Tuesday, May 15, 2007

The Smoking Lounge Review: Hoyo De Monterrey Épicure No. 2

(Click on the picture above to read the insert.)
Size: 4 7/8"(124 mm)
Weight: 11.66 grams
Originated: SEP 06
Vitola: Robusto
Country of Origin: Cuba

Info: In 1831, Don José Gener y Batet emigrated to Cuba from Spain at the age of thirteen, where he worked on his uncle's plantation in Vuelta Abajo. Twenty years later, he would open his own cigar factory in Havana and begin producing his own cigar line, La Escepción. In 1865, after using his factory's profits to acquire one of the best tobacco farms in Vuelta Abajo, he registered a cigar line named for it: Hoyo de Monterrey.

Literally translating from Spanish to English as "the hole of Monterrey" in reference to the concave terrain favored by growers of premium tobacco, the brand became incredibly popular, especially in the British market, and José Gener's factory subsequently became one of the largest factories in Cuba. In 1900, Gener died in Spain and his daughter Lutgarda Gener took over the business and it would stay in the family for another thirty years.

In 1931, the Gener family sold their cigar brands in order to focus more on their sugar cane properties. The firm of Fernández, Palicio y Cía bought the Hoyo de Monterrey and La Escepción brands and added them to their impressive lineup, which already included Punch and Belinda. Around this time in the 1940s, the Le Hoyo series (along with the Chateaux series which would later be used to create the Davidoff cigar line) was created for Swiss distributor A Dürr Co.. After the death of partner Ramón Fernández, Fernando Palicio became sole proprietor of the business and by 1958 his cigar lines accounted for 13% of all Havana cigar exports.

After the embargo was set against Cuba by the United States, Fernando Palicio fled Cuba for Florida, where he subsequently sold his cigar lines to the Villazon family, which has continued to make Punch, Hoyo de Monterrey, and Belinda cigars from Honduran tobacco for the American market.

Cuba subsequently nationalized the tobacco industry and Hoyo de Monterrey continued production and is still a popular, globally-marketed Cuban cigar line. Among connoisseurs, the Épicure No. 2, Double Coronas, and Le Hoyo series are particularly prized.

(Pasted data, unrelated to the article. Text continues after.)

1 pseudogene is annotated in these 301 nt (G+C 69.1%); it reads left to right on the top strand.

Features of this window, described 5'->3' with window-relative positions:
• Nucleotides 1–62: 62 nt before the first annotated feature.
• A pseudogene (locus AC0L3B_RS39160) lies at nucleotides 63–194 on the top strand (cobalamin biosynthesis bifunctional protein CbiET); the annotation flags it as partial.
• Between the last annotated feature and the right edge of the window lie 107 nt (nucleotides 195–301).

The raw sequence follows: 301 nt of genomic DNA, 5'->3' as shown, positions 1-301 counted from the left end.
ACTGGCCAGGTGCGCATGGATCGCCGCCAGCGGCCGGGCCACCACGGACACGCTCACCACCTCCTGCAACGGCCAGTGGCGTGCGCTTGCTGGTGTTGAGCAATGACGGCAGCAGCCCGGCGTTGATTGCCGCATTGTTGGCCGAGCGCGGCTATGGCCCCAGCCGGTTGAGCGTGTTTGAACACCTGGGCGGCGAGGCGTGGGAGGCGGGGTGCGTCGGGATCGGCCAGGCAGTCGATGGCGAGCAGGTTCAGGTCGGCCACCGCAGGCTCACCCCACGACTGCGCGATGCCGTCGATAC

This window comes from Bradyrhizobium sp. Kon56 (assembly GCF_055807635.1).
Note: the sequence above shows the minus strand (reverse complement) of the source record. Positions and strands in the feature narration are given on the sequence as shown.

Being a globally-marketed brand, Hoyo de Monterrey has been chosen for Habanos' annual Edición Limitada releases since 2000. Of interesting note is the Particular, which had some production problems during the first Edición Limitada lineup in 2000 with few of the cigars getting out to vendors. This prompted Habanos to release it again the next year, the only Edición Limitada cigar so far to have had this happen. In 2004, a new size was added to the Hoyo de Monterrey line, the Petit Robusto, which also wore a slightly-redesigned Hoyo de Monterrey cigar band.

Hoyo de Monterrey also produces two machine-made cigarillos: the Mini and the Midi.

Before we get to the meat of this review, it has to be said up front. I LOVE THIS CIGAR. It is definitely my favorite habano cigar, and could very possibly be my favorite cigar of all time. I have reviewed this cigar twice before. The first time was for a cigar forum that has since crashed and it has been lost for all eternity. The second time was for a bourbon forum as a pairing and isn't the ideal treatment of the cigar on its own merits. I reprinted it in the early days of this blog, and you can read it at your own risk. This is my take at rectifying the fact I haven't done a decent review of this cigar. So, if you are looking for a unbiased and fair review, then you may not want to look here. If you want a peak into just how much enjoyment you can have if you can acquire a few of these for your very own, then please by all means, read on.